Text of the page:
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With my visitors this last week, I have not thrown myself into a new book – but we have all been going for the non-fiction option.

It’s a long time since I did a history or science class, and I’ve never written a paper on disaster responses, but these were just some of the areas I was talking about with the people I had staying.

It’s reminded me that there is a whole lot of information out there that might give me a different approach to my work.

In fact one of the topics I was reading up on was a disaster I remember even though I was only about nine when it happened; the images were so memorable and I can still see the scene as though on a tv.

It’s given me an idea for a kind of memorial poem, a piece that never mentions the specific event but draws my memories together to make a new piece.

Which goes to show that even if I don’t read a book, a newspaper or a historical article might be a good substitute for learning something new.

And in this case, what I learnt was that we can be affected by something even if we weren’t personally involved – and even if we don’t think about it without encouragement.

Happy reading,

EJ

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Sorry this post is late, I lost track of the weekend because it’s a bank holiday today!

As the writing is much as it was last week I decided to talk about other news in the writing world today.

First off – apparently, e-book sales are falling and physical book sales are rising in the UK as we suffer from too much time spent on too many devices.  I have to acknowledge I have not read a book online for months now – although as I only ever downloaded freebies I didn’t help the sales figures much anyway!

Secondly, we readers are more attractive to potential partners!  Recent research shows that if reading is listed as a hobby on a dating website, there are more responses. Reading is a joy in its own right, but it’s interesting to think about the social and psychology benefits of it.  I often wonder why some people adore reading and some don’t even think about picking up a book, so that is the next answer I want to find!

Lastly, a few words of wisdom from JK Rowling helped me out this week.  Just keep writing, guys. Finish the book/play/poem/whatever you are producing.  Keep going.  Get to the end.  You might not get picked up, but you have a much better chance if you have a finished product!

Happy writing,

EJ

🙂

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Every day, I set aside some time to write and do any coursework needed. It’s time set aside from paid work, housework, social life, hobbies etc and it is down to me how – and how well – I use the time.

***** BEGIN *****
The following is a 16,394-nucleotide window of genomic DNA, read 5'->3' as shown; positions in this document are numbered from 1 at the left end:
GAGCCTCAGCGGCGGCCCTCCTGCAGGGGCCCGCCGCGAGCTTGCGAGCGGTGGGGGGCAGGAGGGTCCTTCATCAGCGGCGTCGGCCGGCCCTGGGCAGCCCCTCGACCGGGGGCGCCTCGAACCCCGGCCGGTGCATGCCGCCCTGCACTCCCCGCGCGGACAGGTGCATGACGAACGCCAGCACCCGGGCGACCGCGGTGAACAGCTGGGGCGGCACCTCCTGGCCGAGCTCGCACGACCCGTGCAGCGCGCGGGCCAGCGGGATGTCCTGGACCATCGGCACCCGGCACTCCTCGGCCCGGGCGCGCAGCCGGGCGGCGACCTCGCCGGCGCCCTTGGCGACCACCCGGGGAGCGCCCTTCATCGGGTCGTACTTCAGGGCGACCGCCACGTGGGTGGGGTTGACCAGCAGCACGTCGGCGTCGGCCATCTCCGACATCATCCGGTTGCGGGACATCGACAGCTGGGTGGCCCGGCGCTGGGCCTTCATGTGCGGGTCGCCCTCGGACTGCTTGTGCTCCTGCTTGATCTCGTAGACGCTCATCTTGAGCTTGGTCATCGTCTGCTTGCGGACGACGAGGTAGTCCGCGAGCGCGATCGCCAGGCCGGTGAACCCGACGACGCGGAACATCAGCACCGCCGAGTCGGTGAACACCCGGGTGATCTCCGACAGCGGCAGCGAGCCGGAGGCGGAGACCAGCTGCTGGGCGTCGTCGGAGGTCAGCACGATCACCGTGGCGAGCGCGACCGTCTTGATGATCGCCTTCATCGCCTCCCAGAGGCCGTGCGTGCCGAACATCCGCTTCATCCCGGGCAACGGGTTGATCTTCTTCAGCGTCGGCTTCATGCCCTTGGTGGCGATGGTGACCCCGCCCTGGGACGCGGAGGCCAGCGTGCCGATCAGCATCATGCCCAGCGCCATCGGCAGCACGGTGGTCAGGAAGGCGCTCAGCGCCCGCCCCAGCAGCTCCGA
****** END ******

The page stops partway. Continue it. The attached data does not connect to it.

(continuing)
This week has been more about reading than writing, with most of my literary time spent in Americanah, or textbooks, or newspapers.

After Thursday’s post I practiced what I preached and bought a newspaper to dig through over the next few days.  It is big and has many supplements so it’ll take me a bit of time to dissect the stories and articles, balance them and see what, if anything, inspires me.

I already have a few ideas and I am eager to see if they fly…

Although there are no new words on paper, to write I must give myself time to read, so this week was like research, or an extension of my learning.

It’s been a good exercise in identifying how the right word was chosen, understanding the subtle manipulations of thought that writers have to achieve, identifying what grabs my attention as a reader.

In many respects, it has been an opportunity to review my recent learning on style, language and context.

Over the next week I will be getting into my next writing course, playing with the newspaper articles to see what they create, and finishing Americanah so I have a chance to reflect on difference in writing.

For now, I am going to curl up with a good book and a pile of newspaper in the hope that I can share my experiences with you next week!

Happy writing,

EJ

🙂

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For as long as I have been writing this blog, I have been reading the newspapers with a view to finding unlikely stories or inspiration.  I have mentioned things I’ve followed up in poetry or prose on here before, more than once.

I always found the slightly off-kilter articles the most riveting because they shine a light on the unexpected outcomes of the human experience. However, we are living in a ‘post truth’ world, where things are not as they seem, where news is not necessarily reality, and in which some of the most odd and off kilter articles relate directly to the behaviour of the U.S. President.

The off kilter isn’t quite so inspiring any more.

I don’t want to be overly political on here, but as a writer I value the skill it takes to properly investigate a story.  News by Twitter feed is all very well but the real journalism is done by dedicated professionals who take risks to get the truth told.